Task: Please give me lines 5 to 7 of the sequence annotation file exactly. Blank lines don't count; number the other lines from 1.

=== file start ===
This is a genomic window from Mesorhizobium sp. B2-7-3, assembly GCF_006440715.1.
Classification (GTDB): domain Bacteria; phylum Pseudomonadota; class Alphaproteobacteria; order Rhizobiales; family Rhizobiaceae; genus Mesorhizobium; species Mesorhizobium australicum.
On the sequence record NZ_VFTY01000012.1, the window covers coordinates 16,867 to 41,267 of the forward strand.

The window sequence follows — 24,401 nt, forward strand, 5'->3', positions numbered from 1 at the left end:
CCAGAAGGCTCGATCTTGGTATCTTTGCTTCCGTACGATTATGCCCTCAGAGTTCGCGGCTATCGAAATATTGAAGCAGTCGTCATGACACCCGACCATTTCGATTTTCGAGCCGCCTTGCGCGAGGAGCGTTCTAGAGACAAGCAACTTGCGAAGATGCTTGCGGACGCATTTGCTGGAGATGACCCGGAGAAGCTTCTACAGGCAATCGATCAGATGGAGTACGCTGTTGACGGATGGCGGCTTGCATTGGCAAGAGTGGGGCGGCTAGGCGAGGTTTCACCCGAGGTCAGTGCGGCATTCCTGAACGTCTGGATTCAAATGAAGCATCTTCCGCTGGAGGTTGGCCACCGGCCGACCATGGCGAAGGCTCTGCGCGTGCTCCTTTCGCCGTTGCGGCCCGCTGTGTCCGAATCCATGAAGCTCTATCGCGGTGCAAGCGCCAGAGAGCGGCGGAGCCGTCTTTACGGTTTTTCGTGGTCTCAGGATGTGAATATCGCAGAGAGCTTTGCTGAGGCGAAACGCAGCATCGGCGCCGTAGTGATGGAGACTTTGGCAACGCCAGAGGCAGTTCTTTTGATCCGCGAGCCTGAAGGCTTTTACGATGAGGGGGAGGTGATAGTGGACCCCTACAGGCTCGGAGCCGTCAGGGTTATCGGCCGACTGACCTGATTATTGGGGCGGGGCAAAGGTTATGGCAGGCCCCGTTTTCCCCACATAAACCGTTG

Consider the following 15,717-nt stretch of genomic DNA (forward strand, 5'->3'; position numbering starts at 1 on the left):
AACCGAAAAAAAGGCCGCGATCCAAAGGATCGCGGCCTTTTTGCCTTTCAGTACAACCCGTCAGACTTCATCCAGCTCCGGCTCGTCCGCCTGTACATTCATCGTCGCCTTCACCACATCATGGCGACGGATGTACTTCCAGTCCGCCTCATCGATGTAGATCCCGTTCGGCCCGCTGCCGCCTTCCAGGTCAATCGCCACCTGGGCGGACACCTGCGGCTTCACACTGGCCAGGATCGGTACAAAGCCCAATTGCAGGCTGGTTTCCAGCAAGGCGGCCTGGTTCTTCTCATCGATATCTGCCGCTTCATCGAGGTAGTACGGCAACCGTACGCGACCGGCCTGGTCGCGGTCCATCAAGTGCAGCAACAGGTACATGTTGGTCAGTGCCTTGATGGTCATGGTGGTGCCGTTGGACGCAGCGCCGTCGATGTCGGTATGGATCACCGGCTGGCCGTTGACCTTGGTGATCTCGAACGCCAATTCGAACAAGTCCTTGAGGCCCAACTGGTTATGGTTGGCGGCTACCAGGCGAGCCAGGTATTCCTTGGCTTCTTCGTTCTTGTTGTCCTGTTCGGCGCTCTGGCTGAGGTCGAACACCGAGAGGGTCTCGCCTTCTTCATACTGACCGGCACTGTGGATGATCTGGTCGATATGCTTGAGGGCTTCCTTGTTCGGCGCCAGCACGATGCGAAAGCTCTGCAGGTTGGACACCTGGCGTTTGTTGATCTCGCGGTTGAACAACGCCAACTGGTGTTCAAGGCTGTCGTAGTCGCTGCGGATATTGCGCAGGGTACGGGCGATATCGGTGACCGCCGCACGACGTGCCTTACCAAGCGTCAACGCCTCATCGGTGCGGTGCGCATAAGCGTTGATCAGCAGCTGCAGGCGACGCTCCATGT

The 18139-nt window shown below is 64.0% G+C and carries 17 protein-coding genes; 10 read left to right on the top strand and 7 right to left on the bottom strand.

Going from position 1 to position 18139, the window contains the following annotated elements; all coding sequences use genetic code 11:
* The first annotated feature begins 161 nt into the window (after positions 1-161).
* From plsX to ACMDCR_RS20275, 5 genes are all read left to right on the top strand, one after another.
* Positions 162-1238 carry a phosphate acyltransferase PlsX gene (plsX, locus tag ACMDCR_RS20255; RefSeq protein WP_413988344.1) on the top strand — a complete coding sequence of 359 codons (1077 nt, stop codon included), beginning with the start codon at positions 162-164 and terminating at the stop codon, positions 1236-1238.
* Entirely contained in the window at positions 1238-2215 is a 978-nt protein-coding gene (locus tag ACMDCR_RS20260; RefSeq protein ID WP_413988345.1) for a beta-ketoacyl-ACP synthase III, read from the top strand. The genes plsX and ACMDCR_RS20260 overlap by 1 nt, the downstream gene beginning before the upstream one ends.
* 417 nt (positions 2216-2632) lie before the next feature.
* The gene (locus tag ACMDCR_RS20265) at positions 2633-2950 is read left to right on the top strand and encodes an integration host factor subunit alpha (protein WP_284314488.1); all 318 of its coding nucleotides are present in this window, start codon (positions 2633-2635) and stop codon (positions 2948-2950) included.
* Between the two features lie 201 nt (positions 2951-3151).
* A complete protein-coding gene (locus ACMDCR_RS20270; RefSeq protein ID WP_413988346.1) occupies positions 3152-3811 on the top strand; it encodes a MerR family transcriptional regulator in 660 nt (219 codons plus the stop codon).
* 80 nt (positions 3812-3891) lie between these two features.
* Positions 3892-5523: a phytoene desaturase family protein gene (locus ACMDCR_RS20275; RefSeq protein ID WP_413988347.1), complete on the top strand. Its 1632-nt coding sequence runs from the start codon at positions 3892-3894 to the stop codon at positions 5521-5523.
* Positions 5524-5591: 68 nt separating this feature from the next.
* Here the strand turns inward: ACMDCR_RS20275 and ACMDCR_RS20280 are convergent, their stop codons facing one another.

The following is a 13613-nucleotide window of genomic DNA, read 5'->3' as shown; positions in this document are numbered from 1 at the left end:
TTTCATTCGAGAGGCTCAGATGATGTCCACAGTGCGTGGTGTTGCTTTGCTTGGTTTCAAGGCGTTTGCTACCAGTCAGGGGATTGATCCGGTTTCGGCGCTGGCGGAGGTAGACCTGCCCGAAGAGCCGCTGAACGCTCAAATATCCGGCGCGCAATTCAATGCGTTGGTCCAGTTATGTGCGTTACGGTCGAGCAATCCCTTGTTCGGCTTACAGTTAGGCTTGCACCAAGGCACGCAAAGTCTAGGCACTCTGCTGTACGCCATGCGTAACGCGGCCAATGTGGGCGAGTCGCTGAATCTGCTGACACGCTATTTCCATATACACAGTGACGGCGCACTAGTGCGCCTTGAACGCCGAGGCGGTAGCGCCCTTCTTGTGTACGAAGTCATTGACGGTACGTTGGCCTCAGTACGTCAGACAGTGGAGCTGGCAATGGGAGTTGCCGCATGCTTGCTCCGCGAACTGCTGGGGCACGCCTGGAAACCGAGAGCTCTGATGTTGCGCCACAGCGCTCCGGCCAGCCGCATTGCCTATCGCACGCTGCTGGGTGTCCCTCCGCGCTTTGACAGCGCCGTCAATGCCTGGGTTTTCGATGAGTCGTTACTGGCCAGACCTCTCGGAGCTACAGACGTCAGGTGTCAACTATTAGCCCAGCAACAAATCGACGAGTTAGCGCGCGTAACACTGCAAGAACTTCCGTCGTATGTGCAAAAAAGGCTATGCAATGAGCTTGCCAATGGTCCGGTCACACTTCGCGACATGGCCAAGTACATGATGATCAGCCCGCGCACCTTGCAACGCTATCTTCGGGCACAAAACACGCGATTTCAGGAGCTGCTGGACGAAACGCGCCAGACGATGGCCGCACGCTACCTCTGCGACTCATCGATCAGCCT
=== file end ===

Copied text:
CCAGAAGGCTCGATCTTGGTATCTTTGCTTCCGTACGATTATGCCCTCAGAGTTCGCGGCTATCGAAATATTGAAGCAGTCGTCATGACACCCGACCATTTCGATTTTCGAGCCGCCTTGCGCGAGGAGCGTTCTAGAGACAAGCAACTTGCGAAGATGCTTGCGGACGCATTTGCTGGAGATGACCCGGAGAAGCTTCTACAGGCAATCGATCAGATGGAGTACGCTGTTGACGGATGGCGGCTTGCATTGGCAAGAGTGGGGCGGCTAGGCGAGGTTTCACCCGAGGTCAGTGCGGCATTCCTGAACGTCTGGATTCAAATGAAGCATCTTCCGCTGGAGGTTGGCCACCGGCCGACCATGGCGAAGGCTCTGCGCGTGCTCCTTTCGCCGTTGCGGCCCGCTGTGTCCGAATCCATGAAGCTCTATCGCGGTGCAAGCGCCAGAGAGCGGCGGAGCCGTCTTTACGGTTTTTCGTGGTCTCAGGATGTGAATATCGCAGAGAGCTTTGCTGAGGCGAAACGCAGCATCGGCGCCGTAGTGATGGAGACTTTGGCAACGCCAGAGGCAGTTCTTTTGATCCGCGAGCCTGAAGGCTTTTACGATGAGGGGGAGGTGATAGTGGACCCCTACAGGCTCGGAGCCGTCAGGGTTATCGGCCGACTGACCTGATTATTGGGGCGGGGCAAAGGTTATGGCAGGCCCCGTTTTCCCCACATAAACCGTTG

Consider the following 15,717-nt stretch of genomic DNA (forward strand, 5'->3'; position numbering starts at 1 on the left):
AACCGAAAAAAAGGCCGCGATCCAAAGGATCGCGGCCTTTTTGCCTTTCAGTACAACCCGTCAGACTTCATCCAGCTCCGGCTCGTCCGCCTGTACATTCATCGTCGCCTTCACCACATCATGGCGACGGATGTACTTCCAGTCCGCCTCATCGATGTAGATCCCGTTCGGCCCGCTGCCGCCTTCCAGGTCAATCGCCACCTGGGCGGACACCTGCGGCTTCACACTGGCCAGGATCGGTACAAAGCCCAATTGCAGGCTGGTTTCCAGCAAGGCGGCCTGGTTCTTCTCATCGATATCTGCCGCTTCATCGAGGTAGTACGGCAACCGTACGCGACCGGCCTGGTCGCGGTCCATCAAGTGCAGCAACAGGTACATGTTGGTCAGTGCCTTGATGGTCATGGTGGTGCCGTTGGACGCAGCGCCGTCGATGTCGGTATGGATCACCGGCTGGCCGTTGACCTTGGTGATCTCGAACGCCAATTCGAACAAGTCCTTGAGGCCCAACTGGTTATGGTTGGCGGCTACCAGGCGAGCCAGGTATTCCTTGGCTTCTTCGTTCTTGTTGTCCTGTTCGGCGCTCTGGCTGAGGTCGAACACCGAGAGGGTCTCGCCTTCTTCATACTGACCGGCACTGTGGATGATCTGGTCGATATGCTTGAGGGCTTCCTTGTTCGGCGCCAGCACGATGCGAAAGCTCTGCAGGTTGGACACCTGGCGTTTGTTGATCTCGCGGTTGAACAACGCCAACTGGTGTTCAAGGCTGTCGTAGTCGCTGCGGATATTGCGCAGGGTACGGGCGATATCGGTGACCGCCGCACGACGTGCCTTACCAAGCGTCAACGCCTCATCGGTGCGGTGCGCATAAGCGTTGATCAGCAGCTGCAGGCGACGCTCCATGT